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Just having a business idea won’t make you rich or successful; having the right business idea will. How will you know if you have a good idea? Validate it. This first pillar is absolutely critical.
In the long run, you’ll save time and resources and avoid ever pitching a failing idea to investors. So to have a brilliant pitch, you have to set the foundation with the right business idea.
So, how should you validate that you’ve come up with a life-changing business idea?
Use Google before anything else
The moment the genius idea strikes, rush to Google to check the following:
There is a tool called Google Keyword Planner that gives you insights into what people are searching related to your product, as well as search volume. Not only will this give you an idea of what people are thinking and searching, it will also give you the opportunity to tweak your product idea as per the demand.
Another simple way to find the keywords related to your industry is to look for “searches related to” section in the bottom of the page on Google.
Both these ways can help you understand more about people’s opinions/take/issue with a specific product or industry.
- Google Trends
Now that you have got some good keywords with you, it’s time to check if they are trending in your country/capital/region. Go to Google Trends and search for the keywords and select the country where you want to see the trends.
- Market research
Spend some time conducting market research. Search for statistics related to your product—trust me, you will find ample of data within a fraction of a second. Study the reports thoroughly and see who are your competitors (direct or indirect) who are delivering the same product or something similar to what you are thinking.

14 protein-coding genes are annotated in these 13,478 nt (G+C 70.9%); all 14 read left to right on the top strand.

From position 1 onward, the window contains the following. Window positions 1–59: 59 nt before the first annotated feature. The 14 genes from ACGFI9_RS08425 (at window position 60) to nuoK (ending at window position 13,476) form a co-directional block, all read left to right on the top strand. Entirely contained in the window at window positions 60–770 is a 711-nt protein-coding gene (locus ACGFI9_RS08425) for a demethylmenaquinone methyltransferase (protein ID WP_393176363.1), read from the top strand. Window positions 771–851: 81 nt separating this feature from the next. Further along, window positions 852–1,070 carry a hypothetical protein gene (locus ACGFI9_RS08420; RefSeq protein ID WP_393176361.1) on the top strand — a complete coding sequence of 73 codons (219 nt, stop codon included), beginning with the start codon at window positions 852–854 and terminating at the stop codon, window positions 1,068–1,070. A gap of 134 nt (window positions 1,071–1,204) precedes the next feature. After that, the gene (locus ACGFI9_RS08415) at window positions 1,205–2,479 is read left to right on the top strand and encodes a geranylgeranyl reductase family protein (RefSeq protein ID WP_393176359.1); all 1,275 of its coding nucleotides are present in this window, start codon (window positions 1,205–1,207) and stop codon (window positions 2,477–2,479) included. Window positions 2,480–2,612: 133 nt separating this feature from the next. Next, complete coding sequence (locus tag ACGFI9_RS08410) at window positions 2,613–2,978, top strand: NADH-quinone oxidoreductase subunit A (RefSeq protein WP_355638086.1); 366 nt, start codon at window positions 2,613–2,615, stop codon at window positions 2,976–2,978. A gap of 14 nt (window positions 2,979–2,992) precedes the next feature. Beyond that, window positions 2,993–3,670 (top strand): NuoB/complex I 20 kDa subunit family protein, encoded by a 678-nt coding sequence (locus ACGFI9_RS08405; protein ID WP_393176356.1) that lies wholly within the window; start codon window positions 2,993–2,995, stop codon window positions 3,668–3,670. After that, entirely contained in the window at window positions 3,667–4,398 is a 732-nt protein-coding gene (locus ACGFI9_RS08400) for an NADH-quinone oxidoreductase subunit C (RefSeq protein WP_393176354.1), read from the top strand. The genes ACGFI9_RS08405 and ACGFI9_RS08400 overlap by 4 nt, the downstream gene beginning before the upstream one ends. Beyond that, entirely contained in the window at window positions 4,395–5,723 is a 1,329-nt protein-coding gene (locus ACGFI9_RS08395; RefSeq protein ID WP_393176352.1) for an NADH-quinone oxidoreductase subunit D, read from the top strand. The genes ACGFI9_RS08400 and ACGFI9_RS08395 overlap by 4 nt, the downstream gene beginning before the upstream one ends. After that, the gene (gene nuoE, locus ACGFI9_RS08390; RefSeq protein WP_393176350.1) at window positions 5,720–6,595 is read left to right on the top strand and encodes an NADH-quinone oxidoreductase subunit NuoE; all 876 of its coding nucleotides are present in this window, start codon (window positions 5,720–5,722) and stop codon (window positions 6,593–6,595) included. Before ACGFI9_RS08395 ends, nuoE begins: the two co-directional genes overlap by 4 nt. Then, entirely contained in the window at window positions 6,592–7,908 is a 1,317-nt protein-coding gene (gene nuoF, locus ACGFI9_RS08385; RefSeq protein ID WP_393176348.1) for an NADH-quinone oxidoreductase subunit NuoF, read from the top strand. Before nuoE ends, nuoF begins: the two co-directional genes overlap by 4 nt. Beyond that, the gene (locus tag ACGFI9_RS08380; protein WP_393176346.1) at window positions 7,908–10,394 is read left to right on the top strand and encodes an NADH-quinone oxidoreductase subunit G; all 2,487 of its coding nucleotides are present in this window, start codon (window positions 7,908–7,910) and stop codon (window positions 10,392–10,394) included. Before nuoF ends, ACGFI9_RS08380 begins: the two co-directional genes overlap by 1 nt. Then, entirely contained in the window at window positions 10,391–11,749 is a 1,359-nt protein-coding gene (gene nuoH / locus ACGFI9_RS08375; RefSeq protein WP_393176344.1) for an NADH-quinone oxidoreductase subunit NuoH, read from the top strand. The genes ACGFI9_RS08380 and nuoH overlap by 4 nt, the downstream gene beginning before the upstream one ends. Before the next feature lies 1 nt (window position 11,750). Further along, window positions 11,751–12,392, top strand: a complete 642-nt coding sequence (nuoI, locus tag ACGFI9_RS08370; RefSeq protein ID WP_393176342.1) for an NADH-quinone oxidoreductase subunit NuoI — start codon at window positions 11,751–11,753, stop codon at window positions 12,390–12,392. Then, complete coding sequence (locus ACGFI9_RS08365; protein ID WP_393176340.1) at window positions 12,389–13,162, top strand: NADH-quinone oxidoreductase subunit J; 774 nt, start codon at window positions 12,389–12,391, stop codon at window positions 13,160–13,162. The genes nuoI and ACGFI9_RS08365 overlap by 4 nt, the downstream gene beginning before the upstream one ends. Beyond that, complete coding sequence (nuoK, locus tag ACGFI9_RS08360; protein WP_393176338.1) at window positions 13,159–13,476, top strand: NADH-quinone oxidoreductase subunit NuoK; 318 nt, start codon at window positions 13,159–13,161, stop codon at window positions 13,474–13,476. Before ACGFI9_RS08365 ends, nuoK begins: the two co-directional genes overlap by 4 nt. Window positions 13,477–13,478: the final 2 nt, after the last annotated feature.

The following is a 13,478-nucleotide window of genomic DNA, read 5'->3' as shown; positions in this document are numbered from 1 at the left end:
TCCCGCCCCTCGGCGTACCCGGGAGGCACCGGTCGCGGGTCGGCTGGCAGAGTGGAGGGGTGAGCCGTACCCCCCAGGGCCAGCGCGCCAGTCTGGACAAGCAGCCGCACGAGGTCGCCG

Now, ask yourself three questions:
- Was there enough search volume related to your idea?
The more search volume on your targeted keywords, the greater the demand in the market. If people are searching for terms related to your solution, that’s the first step toward validating that they would pay for the right one.
- Is your idea similar to the existing competitors who also happen to dominate the market currently?
Every business has competitors. If you don’t think you have any for your idea, think more creatively or reconsider your solution—maybe there’s a good reason why no one is doing what you propose.
- Does your business idea demonstrate unique value?
The more generic an idea, the more competitors you have to vie with, and the more marketing dollars you’ll waste. What’s your edge over your competitors? What is this one thing that keeps your customers coming back to you (that your competitors don’t have)?
After you successfully finish your research put on your best walking shoes and head out in the wild, a.k.a the real market.
Go for personal surveys
Go to a public place like a coffee shop or maybe a park and ask people if they use your competitors’ products. If they do, then what do they like about them the most? What do they dislike?
After carefully noting their responses (and not asking leading questions), give them your elevator pitch—the short and sweet version of your idea.
Request their contact information (if they are comfortable and you manage to do it without sounding creepy).
Tell them you will let them know when the final product will launch. There won’t be a greater validation at this stage than people willingly signing up for it.